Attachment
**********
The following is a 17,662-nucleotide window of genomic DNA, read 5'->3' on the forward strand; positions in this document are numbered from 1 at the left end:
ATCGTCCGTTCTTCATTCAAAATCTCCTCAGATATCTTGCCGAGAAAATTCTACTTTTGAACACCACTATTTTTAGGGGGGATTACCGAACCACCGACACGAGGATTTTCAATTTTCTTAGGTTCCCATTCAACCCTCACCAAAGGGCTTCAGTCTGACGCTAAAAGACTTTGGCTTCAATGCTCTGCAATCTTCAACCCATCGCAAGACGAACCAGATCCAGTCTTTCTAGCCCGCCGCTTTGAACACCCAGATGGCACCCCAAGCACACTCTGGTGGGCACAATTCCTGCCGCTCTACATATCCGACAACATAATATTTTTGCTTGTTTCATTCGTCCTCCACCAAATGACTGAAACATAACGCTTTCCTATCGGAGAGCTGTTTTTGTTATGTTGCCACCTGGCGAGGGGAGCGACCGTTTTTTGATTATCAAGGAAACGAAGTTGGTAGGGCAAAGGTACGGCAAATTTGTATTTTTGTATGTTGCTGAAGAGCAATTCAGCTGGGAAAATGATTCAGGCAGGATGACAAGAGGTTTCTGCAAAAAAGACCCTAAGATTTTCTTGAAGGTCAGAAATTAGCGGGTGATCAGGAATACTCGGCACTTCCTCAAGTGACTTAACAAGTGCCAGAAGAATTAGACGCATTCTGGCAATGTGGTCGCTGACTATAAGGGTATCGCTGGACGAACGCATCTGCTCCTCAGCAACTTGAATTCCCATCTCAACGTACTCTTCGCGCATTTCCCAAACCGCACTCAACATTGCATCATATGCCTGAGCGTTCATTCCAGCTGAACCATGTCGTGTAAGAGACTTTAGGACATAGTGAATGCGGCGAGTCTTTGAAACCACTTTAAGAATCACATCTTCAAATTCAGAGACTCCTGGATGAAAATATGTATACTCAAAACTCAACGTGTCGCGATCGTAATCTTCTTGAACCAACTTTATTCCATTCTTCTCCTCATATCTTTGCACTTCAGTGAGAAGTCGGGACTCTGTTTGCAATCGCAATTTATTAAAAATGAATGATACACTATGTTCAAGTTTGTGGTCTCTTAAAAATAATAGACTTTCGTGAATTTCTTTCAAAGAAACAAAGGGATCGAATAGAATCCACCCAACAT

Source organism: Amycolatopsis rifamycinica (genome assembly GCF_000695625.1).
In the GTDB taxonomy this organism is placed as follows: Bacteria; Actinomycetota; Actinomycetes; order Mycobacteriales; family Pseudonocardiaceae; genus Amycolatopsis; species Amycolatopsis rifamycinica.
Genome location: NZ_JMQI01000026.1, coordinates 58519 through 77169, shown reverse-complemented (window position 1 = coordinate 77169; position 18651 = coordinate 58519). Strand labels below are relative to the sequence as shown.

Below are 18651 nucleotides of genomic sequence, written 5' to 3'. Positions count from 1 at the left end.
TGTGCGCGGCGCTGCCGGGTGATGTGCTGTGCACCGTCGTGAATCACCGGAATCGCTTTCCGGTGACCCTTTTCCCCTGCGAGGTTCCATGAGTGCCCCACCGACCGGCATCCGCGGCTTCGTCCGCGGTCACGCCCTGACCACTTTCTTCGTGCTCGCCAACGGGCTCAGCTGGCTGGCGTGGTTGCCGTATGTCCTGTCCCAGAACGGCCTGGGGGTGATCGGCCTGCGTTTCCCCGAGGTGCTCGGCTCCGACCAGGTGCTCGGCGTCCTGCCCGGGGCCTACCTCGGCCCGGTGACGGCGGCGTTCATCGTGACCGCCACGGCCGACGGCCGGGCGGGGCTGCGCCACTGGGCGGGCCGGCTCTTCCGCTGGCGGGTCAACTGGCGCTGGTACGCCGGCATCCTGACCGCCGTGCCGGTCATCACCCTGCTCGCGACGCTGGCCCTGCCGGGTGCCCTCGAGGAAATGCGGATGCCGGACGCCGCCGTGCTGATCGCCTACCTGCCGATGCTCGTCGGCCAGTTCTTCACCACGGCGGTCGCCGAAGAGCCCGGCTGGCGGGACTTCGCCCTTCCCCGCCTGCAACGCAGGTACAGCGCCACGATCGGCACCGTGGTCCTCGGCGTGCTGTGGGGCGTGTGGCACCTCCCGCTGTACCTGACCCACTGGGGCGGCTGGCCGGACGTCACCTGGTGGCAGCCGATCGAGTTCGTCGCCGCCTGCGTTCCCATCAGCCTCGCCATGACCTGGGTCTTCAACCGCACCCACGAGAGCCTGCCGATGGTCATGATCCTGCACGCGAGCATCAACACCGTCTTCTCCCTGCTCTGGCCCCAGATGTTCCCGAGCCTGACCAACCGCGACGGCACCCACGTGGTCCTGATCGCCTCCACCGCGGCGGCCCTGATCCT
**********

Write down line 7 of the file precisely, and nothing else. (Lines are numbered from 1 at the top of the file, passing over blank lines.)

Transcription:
TGTGCGCGGCGCTGCCGGGTGATGTGCTGTGCACCGTCGTGAATCACCGGAATCGCTTTCCGGTGACCCTTTTCCCCTGCGAGGTTCCATGAGTGCCCCACCGACCGGCATCCGCGGCTTCGTCCGCGGTCACGCCCTGACCACTTTCTTCGTGCTCGCCAACGGGCTCAGCTGGCTGGCGTGGTTGCCGTATGTCCTGTCCCAGAACGGCCTGGGGGTGATCGGCCTGCGTTTCCCCGAGGTGCTCGGCTCCGACCAGGTGCTCGGCGTCCTGCCCGGGGCCTACCTCGGCCCGGTGACGGCGGCGTTCATCGTGACCGCCACGGCCGACGGCCGGGCGGGGCTGCGCCACTGGGCGGGCCGGCTCTTCCGCTGGCGGGTCAACTGGCGCTGGTACGCCGGCATCCTGACCGCCGTGCCGGTCATCACCCTGCTCGCGACGCTGGCCCTGCCGGGTGCCCTCGAGGAAATGCGGATGCCGGACGCCGCCGTGCTGATCGCCTACCTGCCGATGCTCGTCGGCCAGTTCTTCACCACGGCGGTCGCCGAAGAGCCCGGCTGGCGGGACTTCGCCCTTCCCCGCCTGCAACGCAGGTACAGCGCCACGATCGGCACCGTGGTCCTCGGCGTGCTGTGGGGCGTGTGGCACCTCCCGCTGTACCTGACCCACTGGGGCGGCTGGCCGGACGTCACCTGGTGGCAGCCGATCGAGTTCGTCGCCGCCTGCGTTCCCATCAGCCTCGCCATGACCTGGGTCTTCAACCGCACCCACGAGAGCCTGCCGATGGTCATGATCCTGCACGCGAGCATCAACACCGTCTTCTCCCTGCTCTGGCCCCAGATGTTCCCGAGCCTGACCAACCGCGACGGCACCCACGTGGTCCTGATCGCCTCCACCGCGGCGGCCCTGATCCT